Being Dutch, Vincent was drilled on duty to family and to other people since practically the womb.  His letters to brother Theo seemed full of hope to help others when he was sent to the Borinage as a minister.

But people always disappointed him.  In this I (and I think others) can readily identify.  He never got over being sent to boarding school when he was 11, writing into adulthood about watching his parents drive off in a carriage while he was on the school steps.  All his romances were failures.  Even God rejected him when he was kicked out of the Borinage ministry because he was too unkempt and too much like a Borinage native than a proper Dutch clergyman.

People in his paintings and drawings are often very far away.  This could be due in part to his inability to hire models (making a silhouette was cheaper than a model) but done so often that he must have thought it looked right.  He was far away from other people.  Some paintings show his point of view, such as being far back in a row of dinner tables in Interior of a Restaurant in  Arles (1888).  The tables closest to him are empty.  The tables go back and forth like prison bars.

So no, I don't think he liked people, unless they were abstract.  He had a much more successful relationship with Theo through letter writing than whenever they met in person.  By the end of his short life, he felt more comfortable in solitude than with others.  His last trip to Paris in July of 1890 included a dinner with Theo, Henri Toulouse-Lautrec and 2 others who liked his work.  Before the last guest arrived, Vincent had slipped off, left the city and went back to Auvers.  He'd commit suicide three weeks later.

Saturday, January 5, 2013

Did Van Gogh Have a Sense of Humor?

I was reading one of my local library's biographies of Henri Toulouse-Latrec called The Tragic Life of Toulouse-Latrec (Random House; 1956) by the husband and wife team of Lawrence and Elizabeth Hanson.  My eyes widened as I read that Vincent Van Gogh "was without a sense of humor" which made him an unlikely companion for the witty Toulouse-Latrec.

Really?  Without a sense of humor?  Granted, his letters to brother Theo that have survived do not offer a lot of yucks.  But we are still talking about a man who did this oil painting, "Skull of a Skeleton with Burning Cigarette" (or, in his native Dutch Kop van een skelet met brandende sigaret).  This was done in Antwerp in 1885 or 1886.  The latter was the year Vincent moved from Antwerp to Paris.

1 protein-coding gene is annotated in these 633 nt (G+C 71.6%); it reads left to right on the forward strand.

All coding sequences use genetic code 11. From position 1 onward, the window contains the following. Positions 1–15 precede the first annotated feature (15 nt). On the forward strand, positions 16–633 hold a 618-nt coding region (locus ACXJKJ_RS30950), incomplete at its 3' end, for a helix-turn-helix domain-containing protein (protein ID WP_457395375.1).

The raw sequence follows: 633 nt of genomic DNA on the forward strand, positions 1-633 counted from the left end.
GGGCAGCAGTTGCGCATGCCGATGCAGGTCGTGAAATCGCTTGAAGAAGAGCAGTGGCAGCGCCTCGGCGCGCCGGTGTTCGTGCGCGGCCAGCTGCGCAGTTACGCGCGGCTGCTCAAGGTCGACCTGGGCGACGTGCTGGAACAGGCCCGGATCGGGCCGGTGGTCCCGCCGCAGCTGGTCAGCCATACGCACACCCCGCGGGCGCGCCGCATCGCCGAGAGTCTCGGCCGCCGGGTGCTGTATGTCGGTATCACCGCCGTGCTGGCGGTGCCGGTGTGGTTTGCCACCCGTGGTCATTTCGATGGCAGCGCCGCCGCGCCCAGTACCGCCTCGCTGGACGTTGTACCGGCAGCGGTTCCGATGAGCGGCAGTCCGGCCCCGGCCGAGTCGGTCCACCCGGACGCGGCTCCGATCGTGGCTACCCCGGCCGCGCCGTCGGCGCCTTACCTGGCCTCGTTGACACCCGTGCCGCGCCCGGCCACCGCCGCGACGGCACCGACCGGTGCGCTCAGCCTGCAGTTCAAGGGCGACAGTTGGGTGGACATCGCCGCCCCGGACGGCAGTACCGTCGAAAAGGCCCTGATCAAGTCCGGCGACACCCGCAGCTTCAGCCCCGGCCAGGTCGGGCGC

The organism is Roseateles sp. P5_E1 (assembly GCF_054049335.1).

Vincent apparently read French and understood French being spoken to him much better than he spoke it.  This may have caused him to appear humorless and a bit stupid to the Parisians.  Lawrence and Elizabeth Hanson state that Vincent stuttered when speaking French, but I haven't seen this mentioned in any other biography ... other than the one written by the Hansons, Passionate Pilgrim: The Life of Vincent Van Gogh (Random House; 1955.)

Friday, January 4, 2013

Van Gogh's First Drawings

Although Vincent Van Gogh didn't decide to become an artist until he was 27, he had drawn as a hobby.  Sometimes the legend of Van Gogh claims that he didn't draw anything until he was 27, but Van Gogh biographers (such as Michael Howard, author of Van Gogh: His Life and Works in 500 Images note that he drew often to amuse his brother Theo when the pair were children.  Some were done with a stick on dirt s the medium and some were pencil and paper.

Whatever the subject was of Vincent's very first drawing is unknown.  He probably did what many babies or toddlers do and drew a tightly bunched series of circles or other scribbles.  Most toddlers make their first scribbles when they are 18 months old, according to Sandra Crosser, Ph.D.  What age Vincent was when he first put a marking implement to a surface is unknown. 

Van Gogh got used to writing letters when he was very young.  Even in those letters, he'd fire off a sketch.  Decades after Vincent's death, these oldest of sketches and drawings were called the "Juvenilia" done when Vincent was still a youth.

It is unknown with 100% which drawing is Van Gogh's oldest surviving work.  The excellent website estimates that a drawing known simply as "The Goat Herd" (pictured above) earns this distinction.  It has been dated 9 August 1862, when Vincent was nine years old.  The drawing now resides in a private collection.

I'm assuming this drawing is a fragment of a larger drawing, because I am unaware that one goat constitutes a "herd."  Even at such a young age, Vincent's human figures are bent with the world's worries.